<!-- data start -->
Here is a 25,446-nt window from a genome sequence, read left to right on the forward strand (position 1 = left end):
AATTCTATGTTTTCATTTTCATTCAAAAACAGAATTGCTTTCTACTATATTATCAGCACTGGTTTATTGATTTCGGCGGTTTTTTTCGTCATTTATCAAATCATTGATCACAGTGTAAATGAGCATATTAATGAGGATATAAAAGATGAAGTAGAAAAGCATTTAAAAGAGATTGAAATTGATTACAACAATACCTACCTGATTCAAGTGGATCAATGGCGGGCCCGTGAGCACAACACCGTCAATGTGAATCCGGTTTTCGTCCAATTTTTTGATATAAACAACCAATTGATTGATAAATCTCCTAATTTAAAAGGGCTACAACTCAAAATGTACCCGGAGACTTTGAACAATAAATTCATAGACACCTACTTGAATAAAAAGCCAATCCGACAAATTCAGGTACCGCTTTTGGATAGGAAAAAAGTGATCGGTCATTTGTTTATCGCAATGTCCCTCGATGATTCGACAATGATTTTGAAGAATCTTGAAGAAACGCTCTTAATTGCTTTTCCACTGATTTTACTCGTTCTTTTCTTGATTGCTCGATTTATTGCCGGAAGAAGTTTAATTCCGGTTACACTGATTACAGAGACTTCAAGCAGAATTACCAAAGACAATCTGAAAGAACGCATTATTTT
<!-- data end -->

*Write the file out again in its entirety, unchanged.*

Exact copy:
Here is a 25,446-nt window from a genome sequence, read left to right on the forward strand (position 1 = left end):
AATTCTATGTTTTCATTTTCATTCAAAAACAGAATTGCTTTCTACTATATTATCAGCACTGGTTTATTGATTTCGGCGGTTTTTTTCGTCATTTATCAAATCATTGATCACAGTGTAAATGAGCATATTAATGAGGATATAAAAGATGAAGTAGAAAAGCATTTAAAAGAGATTGAAATTGATTACAACAATACCTACCTGATTCAAGTGGATCAATGGCGGGCCCGTGAGCACAACACCGTCAATGTGAATCCGGTTTTCGTCCAATTTTTTGATATAAACAACCAATTGATTGATAAATCTCCTAATTTAAAAGGGCTACAACTCAAAATGTACCCGGAGACTTTGAACAATAAATTCATAGACACCTACTTGAATAAAAAGCCAATCCGACAAATTCAGGTACCGCTTTTGGATAGGAAAAAAGTGATCGGTCATTTGTTTATCGCAATGTCCCTCGATGATTCGACAATGATTTTGAAGAATCTTGAAGAAACGCTCTTAATTGCTTTTCCACTGATTTTACTCGTTCTTTTCTTGATTGCTCGATTTATTGCCGGAAGAAGTTTAATTCCGGTTACACTGATTACAGAGACTTCAAGCAGAATTACCAAAGACAATCTGAAAGAACGCATTATTTT